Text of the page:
Skip to main content

Will Jeb Bush end Christie's chances?

By Errol Louis, CNN Commentator
May 5, 2014 -- Updated 1325 GMT (2125 HKT)
STORY HIGHLIGHTS
  • Errol Louis: "Bridgegate" has hurt Christie's chances, cleared way for Jeb Bush in 2016
  • He says Christie and rising Bush both seen as moderates in fractured GOP
  • He says polls favor Bush over Christie and donors leaning toward ex-Florida governor
  • Louis: Bush faces no scandal, can appeal to Latinos on immigration issues

Editor's note: Errol Louis is the host of "Inside City Hall," a nightly political show on NY1, a New York all-news channel. The opinions expressed in this commentary are solely those of the author.

(CNN) -- Politics abhors a vacuum, and the "Bridgegate scandal" engulfing Chris Christie has severely compromised the New Jersey governor's ability to launch a campaign for president, opening a space that Jeb Bush, the former Florida governor, seems likely to fill.

"The idea that he's the prohibitive front-runner is over" is how one Republican strategist described Christie's plight to the conservative National Review.

At stake is the future of the Republican Party, which has been divided for several years by a simmering fight between factions -- ultra-conservative Tea Party activists and more moderate establishment figures who control key party offices.

Errol Louis
Errol Louis

Christie and Bush are both frequently mentioned as mainstream candidates that the establishment would like to see run in 2016. But Christie's status as a party favorite has faltered, while Bush appears to be on the rise.

The contrast was on display at Saturday's White House Correspondents' Dinner, the high-profile, televised black-tie event in which the nation's media and political elites take satirical jabs at one another. Nobody got rougher treatment from the podium than Christie, especially from comedian Joel McHale, the evening's emcee.

"I promise that tonight will be both amusing and over quickly -- just like Chris Christie' s presidential bid," quipped McHale, who later harped on the apparently politically motivated traffic tie-up near the George Washington Bridge that has led to the firing and resignation of top Christie aides. "Finally, a politician willing to stand up to America's commuters," deadpanned McHale.

Former Florida Gov. Jeb Bush has said his decision to run for the Republican nomination will be based on two things -- his family and whether he can lift America's spirit. His father and brother formerly served as President. Former Florida Gov. Jeb Bush has said his decision to run for the Republican nomination will be based on two things -- his family and whether he can lift America's spirit. His father and brother formerly served as President.
Potential 2016 presidential candidates
HIDE CAPTION
<<
<
1
2
3
4
5
6
7
8
9
10
11
12
13
14
15
>
>>
Potential 2016 presidential candidates Potential 2016 presidential candidates
Bush or Clinton in 2016?
Joel McHale zings Christie

Bush, by contrast, escaped with a passing mention as a top presidential contender.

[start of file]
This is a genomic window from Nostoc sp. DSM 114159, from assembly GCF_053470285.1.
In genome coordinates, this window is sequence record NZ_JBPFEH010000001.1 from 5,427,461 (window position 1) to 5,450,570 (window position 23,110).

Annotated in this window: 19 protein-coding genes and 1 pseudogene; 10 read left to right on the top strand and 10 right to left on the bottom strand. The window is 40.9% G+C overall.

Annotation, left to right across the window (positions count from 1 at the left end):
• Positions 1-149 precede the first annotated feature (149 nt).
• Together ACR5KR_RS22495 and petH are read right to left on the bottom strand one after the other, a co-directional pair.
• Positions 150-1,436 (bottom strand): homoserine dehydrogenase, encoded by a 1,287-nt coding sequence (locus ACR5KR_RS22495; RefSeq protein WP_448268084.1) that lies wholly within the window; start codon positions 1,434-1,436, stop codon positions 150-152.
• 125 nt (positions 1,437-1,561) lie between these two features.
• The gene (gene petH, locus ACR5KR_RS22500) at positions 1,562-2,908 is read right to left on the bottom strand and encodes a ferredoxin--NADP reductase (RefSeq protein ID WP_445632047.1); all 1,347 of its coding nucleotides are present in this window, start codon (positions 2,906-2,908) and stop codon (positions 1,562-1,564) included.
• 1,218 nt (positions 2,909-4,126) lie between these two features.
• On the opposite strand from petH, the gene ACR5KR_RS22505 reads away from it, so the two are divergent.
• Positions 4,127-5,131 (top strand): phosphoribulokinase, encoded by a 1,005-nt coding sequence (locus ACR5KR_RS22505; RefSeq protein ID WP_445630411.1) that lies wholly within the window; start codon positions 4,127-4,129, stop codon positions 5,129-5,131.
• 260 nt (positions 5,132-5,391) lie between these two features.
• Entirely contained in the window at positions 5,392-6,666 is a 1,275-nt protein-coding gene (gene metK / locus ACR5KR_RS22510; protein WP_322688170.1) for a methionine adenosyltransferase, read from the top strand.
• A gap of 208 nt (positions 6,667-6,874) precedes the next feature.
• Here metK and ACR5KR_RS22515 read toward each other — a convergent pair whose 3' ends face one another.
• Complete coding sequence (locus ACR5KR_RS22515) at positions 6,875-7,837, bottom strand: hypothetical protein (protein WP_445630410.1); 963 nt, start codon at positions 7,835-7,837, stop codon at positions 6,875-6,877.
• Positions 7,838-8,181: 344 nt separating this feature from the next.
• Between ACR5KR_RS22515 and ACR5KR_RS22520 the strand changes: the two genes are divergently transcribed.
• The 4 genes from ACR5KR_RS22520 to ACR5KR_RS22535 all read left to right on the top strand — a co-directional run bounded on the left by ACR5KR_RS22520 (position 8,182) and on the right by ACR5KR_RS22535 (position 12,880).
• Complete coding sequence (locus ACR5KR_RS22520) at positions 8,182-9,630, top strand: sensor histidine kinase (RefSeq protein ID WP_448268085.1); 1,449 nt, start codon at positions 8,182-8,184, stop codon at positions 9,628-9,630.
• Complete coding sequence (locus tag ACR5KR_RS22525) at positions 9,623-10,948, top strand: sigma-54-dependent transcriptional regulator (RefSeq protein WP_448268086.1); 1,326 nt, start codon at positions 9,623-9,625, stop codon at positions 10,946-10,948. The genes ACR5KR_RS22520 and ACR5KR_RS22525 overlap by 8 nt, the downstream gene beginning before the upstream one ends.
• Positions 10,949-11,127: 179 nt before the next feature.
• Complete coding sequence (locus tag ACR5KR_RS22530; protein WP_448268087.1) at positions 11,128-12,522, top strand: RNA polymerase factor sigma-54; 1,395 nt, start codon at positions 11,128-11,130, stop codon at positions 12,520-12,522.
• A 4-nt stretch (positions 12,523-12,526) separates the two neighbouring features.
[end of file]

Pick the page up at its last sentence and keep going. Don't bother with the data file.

Christie's bad news shows up in polls that can't be dismissed as a joke. In a recent Washington Post/ABC News poll of all Americans, Bush ranked at the top of a list of Republican presidential contenders with a 14% showing; Christie's was 10%. A Fox News poll taken last month shows that among Republicans, Bush has a 52% approval rating compared with Christie's 46%.

After talking with more than 24 top Republican donors, reporters from The New York Times concluded in a recent article that "some of them are signaling to Mr. Christie's camp that, should Mr. Bush enter the race, their first loyalty would be to him, not to Mr. Christie."

That's a sea change from recent years, when Christie, a prodigious fund-raiser, wielded tight control over his New Jersey donors. According to Washington Post commentator Dan Balz, when candidate Mitt Romney came seeking support, in 2011, Christie said he told him: "If you raise money in New Jersey in any kind of aggressive, organized way, it's going to make it very unlikely that I'll be able to support you."

Things have changed. With Christie hemorrhaging support, a number of New Jersey heavy hitters are now openly agonizing over whether to stick with Christie or invest in a Bush candidacy. Bush brings multiple advantages: Having a father and brother who were presidents means there are legions of Republicans, across multiple generations, who owe personal and political loyalty to the closest thing the GOP has to a royal family.

On the hot-button issue of immigration reform, Bush has staked out an independent position, calling on Republicans to move away from "harsh rhetoric" on the issue and co-authoring a book on the subject -- an implicit recognition that winning the White House in 2016 will require support from Latinos and other pro-immigration voters.

Most importantly, Bush remains untouched by scandal, while Christie must cope with a scandal that just won't go away. Last week, an attorney for David Samson, a close adviser and mentor of Christie's, announced that Samson will not answer subpoenas from a state legislative committee investigating Bridgegate, citing his Fifth Amendment right against self-incrimination.